Women make up 59% of the US labor force and almost 51% of the entire US population. In 2014 there were 1,114,000 jobs in software development and this is expected to grow 17% in the next 10 years.
In 2015, top tech companies reported significant differences in the ratio of male and female employees. For example, Intel reported 76.2% of their staff as male, Microsoft 75.7%, Google 72.2% and Facebook 71.2%.
The the ratio of male and female employees in leadership roles is even more disparate.. Microsoft reported only 12.5% of their leadership as female, Google 16%, Intel 16.8% and Facebook 23.1%.
In 2013, just 26% of computing jobs in the U.S. were held by women, down from 35% in 1990, according to a study released in March 2015 by the American Association of University Women, a nonprofit that promotes gender equality.
For many women, technology careers aren’t even on the radar. For example, Indiana University enrolls about 8,000 freshmen every fall, about 50% of them women. Science and computing isn’t on the radar for 97% of them, according to Maureen Biggers, assistant dean for diversity and education at Indiana’s School of Informatics.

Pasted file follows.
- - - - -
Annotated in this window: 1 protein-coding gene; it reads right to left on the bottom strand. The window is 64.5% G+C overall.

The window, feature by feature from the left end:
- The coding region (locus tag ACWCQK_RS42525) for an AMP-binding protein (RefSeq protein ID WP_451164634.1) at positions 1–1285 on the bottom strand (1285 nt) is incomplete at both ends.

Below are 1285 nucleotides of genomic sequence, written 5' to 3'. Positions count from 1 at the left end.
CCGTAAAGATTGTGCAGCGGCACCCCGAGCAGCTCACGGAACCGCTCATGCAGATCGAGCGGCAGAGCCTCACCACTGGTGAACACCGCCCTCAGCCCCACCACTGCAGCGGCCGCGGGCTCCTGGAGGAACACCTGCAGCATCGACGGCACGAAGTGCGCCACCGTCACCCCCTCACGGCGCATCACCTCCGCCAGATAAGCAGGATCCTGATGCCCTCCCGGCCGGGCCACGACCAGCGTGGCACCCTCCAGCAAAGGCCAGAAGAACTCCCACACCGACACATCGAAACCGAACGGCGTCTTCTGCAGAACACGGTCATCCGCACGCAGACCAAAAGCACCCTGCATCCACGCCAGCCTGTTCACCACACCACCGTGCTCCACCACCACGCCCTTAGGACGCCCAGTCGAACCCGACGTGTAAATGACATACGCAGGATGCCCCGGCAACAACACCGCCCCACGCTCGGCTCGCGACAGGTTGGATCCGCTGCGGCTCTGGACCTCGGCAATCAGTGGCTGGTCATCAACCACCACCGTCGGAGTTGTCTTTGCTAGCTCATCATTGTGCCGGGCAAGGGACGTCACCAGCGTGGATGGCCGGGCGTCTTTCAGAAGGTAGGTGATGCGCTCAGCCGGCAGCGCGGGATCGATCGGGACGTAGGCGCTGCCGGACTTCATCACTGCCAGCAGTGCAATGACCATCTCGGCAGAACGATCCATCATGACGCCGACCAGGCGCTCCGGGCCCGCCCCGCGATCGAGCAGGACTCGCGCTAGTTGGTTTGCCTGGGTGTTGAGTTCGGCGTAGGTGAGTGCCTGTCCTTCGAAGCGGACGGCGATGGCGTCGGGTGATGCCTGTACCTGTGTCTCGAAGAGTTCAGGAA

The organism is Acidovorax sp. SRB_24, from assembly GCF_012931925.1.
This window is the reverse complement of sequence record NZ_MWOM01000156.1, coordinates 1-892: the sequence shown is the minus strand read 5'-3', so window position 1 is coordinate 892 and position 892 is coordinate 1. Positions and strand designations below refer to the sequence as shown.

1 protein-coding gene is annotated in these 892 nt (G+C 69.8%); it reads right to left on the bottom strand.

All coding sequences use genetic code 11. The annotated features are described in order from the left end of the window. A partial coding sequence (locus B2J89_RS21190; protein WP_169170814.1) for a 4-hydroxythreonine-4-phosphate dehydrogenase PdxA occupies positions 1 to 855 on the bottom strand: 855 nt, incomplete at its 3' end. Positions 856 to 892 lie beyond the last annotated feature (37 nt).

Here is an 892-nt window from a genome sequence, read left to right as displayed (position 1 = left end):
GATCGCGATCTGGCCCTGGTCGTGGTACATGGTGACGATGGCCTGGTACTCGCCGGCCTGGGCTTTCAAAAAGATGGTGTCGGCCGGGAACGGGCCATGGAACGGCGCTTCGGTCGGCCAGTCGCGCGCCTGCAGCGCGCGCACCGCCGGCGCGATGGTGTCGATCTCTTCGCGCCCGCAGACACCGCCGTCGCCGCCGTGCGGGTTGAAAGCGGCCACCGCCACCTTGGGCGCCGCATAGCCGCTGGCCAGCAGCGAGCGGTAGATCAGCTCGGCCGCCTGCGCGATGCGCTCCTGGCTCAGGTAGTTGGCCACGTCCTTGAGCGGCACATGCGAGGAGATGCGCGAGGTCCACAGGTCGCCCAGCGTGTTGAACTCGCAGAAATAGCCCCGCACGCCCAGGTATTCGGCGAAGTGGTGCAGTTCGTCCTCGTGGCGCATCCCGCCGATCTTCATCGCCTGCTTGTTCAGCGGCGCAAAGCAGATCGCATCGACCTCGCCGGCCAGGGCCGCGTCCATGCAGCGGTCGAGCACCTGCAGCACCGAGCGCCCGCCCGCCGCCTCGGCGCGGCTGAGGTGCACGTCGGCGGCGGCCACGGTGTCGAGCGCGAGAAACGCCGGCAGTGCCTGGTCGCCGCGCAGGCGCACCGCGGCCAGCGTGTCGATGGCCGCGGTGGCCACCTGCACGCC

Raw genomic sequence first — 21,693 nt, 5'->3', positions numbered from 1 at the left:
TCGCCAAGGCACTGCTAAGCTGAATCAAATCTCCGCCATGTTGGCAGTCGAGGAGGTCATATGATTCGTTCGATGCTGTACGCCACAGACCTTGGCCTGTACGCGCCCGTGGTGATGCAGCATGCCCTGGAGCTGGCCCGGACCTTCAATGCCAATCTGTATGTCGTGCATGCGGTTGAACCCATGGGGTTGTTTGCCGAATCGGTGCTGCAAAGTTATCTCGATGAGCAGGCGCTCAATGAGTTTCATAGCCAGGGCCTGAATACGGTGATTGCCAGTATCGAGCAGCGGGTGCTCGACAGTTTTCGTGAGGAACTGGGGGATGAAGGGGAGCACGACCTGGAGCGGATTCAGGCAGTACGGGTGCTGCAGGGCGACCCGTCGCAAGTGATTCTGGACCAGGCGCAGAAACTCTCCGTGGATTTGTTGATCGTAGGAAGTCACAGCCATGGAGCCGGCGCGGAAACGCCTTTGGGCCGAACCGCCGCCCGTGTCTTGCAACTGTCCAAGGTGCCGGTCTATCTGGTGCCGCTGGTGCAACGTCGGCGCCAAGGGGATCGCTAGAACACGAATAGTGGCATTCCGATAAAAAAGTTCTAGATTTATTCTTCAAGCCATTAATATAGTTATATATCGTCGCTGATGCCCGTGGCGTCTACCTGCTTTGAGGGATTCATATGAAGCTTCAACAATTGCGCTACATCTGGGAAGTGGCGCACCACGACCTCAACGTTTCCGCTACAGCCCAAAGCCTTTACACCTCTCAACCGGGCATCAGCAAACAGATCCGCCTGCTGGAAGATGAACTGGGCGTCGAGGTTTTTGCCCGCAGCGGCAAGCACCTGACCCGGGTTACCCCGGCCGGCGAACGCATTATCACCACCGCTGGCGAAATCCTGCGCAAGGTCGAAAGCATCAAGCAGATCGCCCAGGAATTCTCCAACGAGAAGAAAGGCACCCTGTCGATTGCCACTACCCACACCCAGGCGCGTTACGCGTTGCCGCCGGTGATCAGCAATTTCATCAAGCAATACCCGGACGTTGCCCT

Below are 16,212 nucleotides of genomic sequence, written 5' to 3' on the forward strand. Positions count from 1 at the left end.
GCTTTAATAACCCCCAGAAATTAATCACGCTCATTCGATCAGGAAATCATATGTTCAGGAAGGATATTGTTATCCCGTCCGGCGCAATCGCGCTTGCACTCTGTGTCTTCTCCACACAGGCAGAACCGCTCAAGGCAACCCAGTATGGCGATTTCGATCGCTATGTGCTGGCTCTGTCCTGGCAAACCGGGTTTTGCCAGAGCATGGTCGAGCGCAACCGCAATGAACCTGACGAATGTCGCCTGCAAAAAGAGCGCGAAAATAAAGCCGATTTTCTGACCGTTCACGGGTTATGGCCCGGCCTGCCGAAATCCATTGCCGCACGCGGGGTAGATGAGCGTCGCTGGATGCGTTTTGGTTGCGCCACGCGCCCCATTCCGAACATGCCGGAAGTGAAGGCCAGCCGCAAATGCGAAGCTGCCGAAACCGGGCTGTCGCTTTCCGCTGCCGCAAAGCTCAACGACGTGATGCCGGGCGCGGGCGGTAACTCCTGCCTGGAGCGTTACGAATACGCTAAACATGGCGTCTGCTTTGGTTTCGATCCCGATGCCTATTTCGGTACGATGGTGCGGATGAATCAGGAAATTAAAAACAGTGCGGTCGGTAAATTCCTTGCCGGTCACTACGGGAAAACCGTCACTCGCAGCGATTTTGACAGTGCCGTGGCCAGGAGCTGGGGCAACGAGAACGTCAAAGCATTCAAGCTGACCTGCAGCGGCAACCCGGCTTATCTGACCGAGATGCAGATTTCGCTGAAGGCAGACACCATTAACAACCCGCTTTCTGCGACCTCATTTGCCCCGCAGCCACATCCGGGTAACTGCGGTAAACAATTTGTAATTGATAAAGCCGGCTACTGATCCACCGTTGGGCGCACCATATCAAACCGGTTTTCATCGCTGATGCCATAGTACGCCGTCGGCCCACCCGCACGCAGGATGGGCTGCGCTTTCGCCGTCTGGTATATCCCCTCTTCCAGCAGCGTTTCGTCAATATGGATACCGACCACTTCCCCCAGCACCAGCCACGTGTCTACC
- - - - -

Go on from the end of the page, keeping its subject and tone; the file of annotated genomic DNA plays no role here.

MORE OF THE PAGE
The problem is not just due to sexism and unconscious biases, but a lack of women applying and staying in technology roles. A study of UT students in 2009 found that 26.6% of males surveyed chose a degree in Engineering or Computer Science, whereas just 6.2% females surveyed chose the same degree path.
According to a study by Catalyst, a nonprofit organization focused on expanding opportunities for women, women with MBAs are likely to enter tech-intensive industries, but 53%of those who do leave the technology field, compared with only 31% of men.
Interestingly, researchers have found that code written by women was approved at a higher rate (78.6%) than code written by men (74.6%) on Github.
Programs like ChickTech educate girls on what they can do with a career in tech and sets them up with mentors to help them succeed.
After the inaugural ChickTech: High School in 2013, research showed that ChickTech changed high school participants’ attitudes and feelings around technology and their place in creating it:
In 2015 ChickTech: High School showed tremendous results:
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